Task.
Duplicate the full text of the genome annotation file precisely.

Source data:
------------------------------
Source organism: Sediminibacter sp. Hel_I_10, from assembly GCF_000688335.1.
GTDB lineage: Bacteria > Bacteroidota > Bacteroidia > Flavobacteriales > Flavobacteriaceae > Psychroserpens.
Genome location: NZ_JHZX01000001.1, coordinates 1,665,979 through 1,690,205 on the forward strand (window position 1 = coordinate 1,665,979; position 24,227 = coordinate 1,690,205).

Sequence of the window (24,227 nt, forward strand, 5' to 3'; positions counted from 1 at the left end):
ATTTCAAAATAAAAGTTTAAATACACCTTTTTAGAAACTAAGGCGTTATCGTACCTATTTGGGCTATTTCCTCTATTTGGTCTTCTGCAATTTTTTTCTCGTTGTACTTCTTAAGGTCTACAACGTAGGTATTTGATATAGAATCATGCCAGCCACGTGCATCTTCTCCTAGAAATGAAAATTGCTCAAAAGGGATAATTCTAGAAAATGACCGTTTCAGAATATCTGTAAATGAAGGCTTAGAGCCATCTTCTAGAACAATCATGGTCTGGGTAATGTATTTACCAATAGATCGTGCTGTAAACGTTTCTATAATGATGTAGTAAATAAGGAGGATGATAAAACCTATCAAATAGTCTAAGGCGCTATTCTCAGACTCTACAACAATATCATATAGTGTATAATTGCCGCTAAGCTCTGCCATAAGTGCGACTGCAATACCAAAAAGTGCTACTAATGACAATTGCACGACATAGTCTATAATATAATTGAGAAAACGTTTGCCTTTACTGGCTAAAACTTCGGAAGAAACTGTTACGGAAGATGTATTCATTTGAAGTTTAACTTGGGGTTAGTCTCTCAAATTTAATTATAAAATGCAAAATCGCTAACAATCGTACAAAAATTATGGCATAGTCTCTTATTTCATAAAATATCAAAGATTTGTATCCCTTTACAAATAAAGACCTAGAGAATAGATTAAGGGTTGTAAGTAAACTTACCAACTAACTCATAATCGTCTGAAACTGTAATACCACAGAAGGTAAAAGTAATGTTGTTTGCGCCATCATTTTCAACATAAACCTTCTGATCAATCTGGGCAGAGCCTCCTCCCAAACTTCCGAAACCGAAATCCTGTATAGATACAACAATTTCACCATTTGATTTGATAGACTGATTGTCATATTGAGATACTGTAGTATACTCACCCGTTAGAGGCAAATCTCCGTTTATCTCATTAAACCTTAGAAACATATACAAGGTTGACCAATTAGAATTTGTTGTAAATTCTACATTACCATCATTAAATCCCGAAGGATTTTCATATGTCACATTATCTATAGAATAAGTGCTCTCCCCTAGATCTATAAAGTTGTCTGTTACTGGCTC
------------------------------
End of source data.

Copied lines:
Source organism: Sediminibacter sp. Hel_I_10, from assembly GCF_000688335.1.
GTDB lineage: Bacteria > Bacteroidota > Bacteroidia > Flavobacteriales > Flavobacteriaceae > Psychroserpens.
Genome location: NZ_JHZX01000001.1, coordinates 1,665,979 through 1,690,205 on the forward strand (window position 1 = coordinate 1,665,979; position 24,227 = coordinate 1,690,205).

Sequence of the window (24,227 nt, forward strand, 5' to 3'; positions counted from 1 at the left end):
ATTTCAAAATAAAAGTTTAAATACACCTTTTTAGAAACTAAGGCGTTATCGTACCTATTTGGGCTATTTCCTCTATTTGGTCTTCTGCAATTTTTTTCTCGTTGTACTTCTTAAGGTCTACAACGTAGGTATTTGATATAGAATCATGCCAGCCACGTGCATCTTCTCCTAGAAATGAAAATTGCTCAAAAGGGATAATTCTAGAAAATGACCGTTTCAGAATATCTGTAAATGAAGGCTTAGAGCCATCTTCTAGAACAATCATGGTCTGGGTAATGTATTTACCAATAGATCGTGCTGTAAACGTTTCTATAATGATGTAGTAAATAAGGAGGATGATAAAACCTATCAAATAGTCTAAGGCGCTATTCTCAGACTCTACAACAATATCATATAGTGTATAATTGCCGCTAAGCTCTGCCATAAGTGCGACTGCAATACCAAAAAGTGCTACTAATGACAATTGCACGACATAGTCTATAATATAATTGAGAAAACGTTTGCCTTTACTGGCTAAAACTTCGGAAGAAACTGTTACGGAAGATGTATTCATTTGAAGTTTAACTTGGGGTTAGTCTCTCAAATTTAATTATAAAATGCAAAATCGCTAACAATCGTACAAAAATTATGGCATAGTCTCTTATTTCATAAAATATCAAAGATTTGTATCCCTTTACAAATAAAGACCTAGAGAATAGATTAAGGGTTGTAAGTAAACTTACCAACTAACTCATAATCGTCTGAAACTGTAATACCACAGAAGGTAAAAGTAATGTTGTTTGCGCCATCATTTTCAACATAAACCTTCTGATCAATCTGGGCAGAGCCTCCTCCCAAACTTCCGAAACCGAAATCCTGTATAGATACAACAATTTCACCATTTGATTTGATAGACTGATTGTCATATTGAGATACTGTAGTATACTCACCCGTTAGAGGCAAATCTCCGTTTATCTCATTAAACCTTAGAAACATATACAAGGTTGACCAATTAGAATTTGTTGTAAATTCTACATTACCATCATTAAATCCCGAAGGATTTTCATATGTCACATTATCTATAGAATAAGTGCTCTCCCCTAGATCTATAAAGTTGTCTGTTACTGGCTC